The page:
TikTok — which has seen its advertising boom since Donald Trump was voted out of office and it’s no longer threatened with a U.S. ban — now appears confident enough to flex its muscles a bit on the privacy front.
TikTok account holders who have opted out of receiving personalized ads on the app have begun to receive notices that they will no longer have that option, at least as it pertains to ads that are targeted based on their actions within the TikTok app.
Users will still be able to opt out of ad targeting based on data supplied by TikTok’s “advertising partners,” says the notice (above).
While new for Twitter, the policy — which applies to all users except those in the European Union, where the General Data Protection Regulation (GDPR) requires businesses to get users’ consent — is actually in sync with the existing policies of Facebook, Twitter and Snapchat, notes Recode, which first reported the development.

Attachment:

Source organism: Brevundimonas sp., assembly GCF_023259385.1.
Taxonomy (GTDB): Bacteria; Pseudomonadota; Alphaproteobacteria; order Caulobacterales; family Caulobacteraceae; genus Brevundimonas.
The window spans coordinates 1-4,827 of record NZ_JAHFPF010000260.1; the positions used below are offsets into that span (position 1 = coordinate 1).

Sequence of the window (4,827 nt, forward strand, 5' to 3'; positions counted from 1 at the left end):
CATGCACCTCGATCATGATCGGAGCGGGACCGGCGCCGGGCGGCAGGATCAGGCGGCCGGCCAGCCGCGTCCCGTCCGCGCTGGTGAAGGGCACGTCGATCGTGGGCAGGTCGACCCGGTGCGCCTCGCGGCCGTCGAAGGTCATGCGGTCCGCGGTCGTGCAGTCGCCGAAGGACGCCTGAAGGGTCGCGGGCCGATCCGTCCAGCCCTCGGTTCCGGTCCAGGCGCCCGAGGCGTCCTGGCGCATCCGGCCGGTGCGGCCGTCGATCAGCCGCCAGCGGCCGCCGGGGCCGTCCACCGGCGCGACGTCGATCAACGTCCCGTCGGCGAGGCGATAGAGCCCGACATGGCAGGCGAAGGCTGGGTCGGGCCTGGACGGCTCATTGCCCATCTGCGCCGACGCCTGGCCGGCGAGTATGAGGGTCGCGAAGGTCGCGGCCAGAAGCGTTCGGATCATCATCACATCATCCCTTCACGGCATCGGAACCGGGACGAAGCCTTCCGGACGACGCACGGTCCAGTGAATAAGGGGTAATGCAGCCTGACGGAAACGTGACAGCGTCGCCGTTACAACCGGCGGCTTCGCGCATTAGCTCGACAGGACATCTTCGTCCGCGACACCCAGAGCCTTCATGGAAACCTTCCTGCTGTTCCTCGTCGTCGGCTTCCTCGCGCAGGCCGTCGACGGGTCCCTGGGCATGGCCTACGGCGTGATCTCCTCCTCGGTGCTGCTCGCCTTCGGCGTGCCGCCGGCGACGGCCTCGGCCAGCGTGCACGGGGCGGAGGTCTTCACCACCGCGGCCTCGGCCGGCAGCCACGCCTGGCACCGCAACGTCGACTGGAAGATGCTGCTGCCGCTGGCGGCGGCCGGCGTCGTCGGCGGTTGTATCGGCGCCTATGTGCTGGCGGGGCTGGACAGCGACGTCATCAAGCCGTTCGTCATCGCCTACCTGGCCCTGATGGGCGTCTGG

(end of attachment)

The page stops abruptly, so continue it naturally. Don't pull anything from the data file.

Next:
The other apps do allow users to try to reduce tracking by manually deleting whatever “interests” have been assigned to them based on their in-app activities, but it’s not yet clear if TikTok will follow suit on that front.
“Our goal is to help businesses reach the people they care about in a creative and meaningful way, while also respecting the privacy of our users,” TikTok told Recode, without offering a rationale for the change. “As our advertising platform matures, we continue to be transparent with our users about their choices with respect to personalized advertising on our platform.”
Last July, Reuters reported that Chinese owner ByteDance, which also owns other apps, including TikTok’s Chinese counterpart, Douyin, was projecting $6 billion in advertising revenue from TikTok in 2021.
As the report points out, it’s likely no coincidence that the new policy comes as Apple is preparing to launch its iOS 14 update requiring that apps obtain an opt-in from users to track them across apps and websites.
The massive user data and the ad targeting capabilities enabled by cross-app tracking is major source of revenue for mobile apps like TikTok, which may be rushing to capture as much data for user profiles as possible before Apple empowers iPhone users to deny access.
The number of iPhones in active use crossed 1 billion in January, and as of year-end 2020, 71% of all iPhones (and 81% of all iPhones introduced in the past four years) were using iOS 14, according to Apple.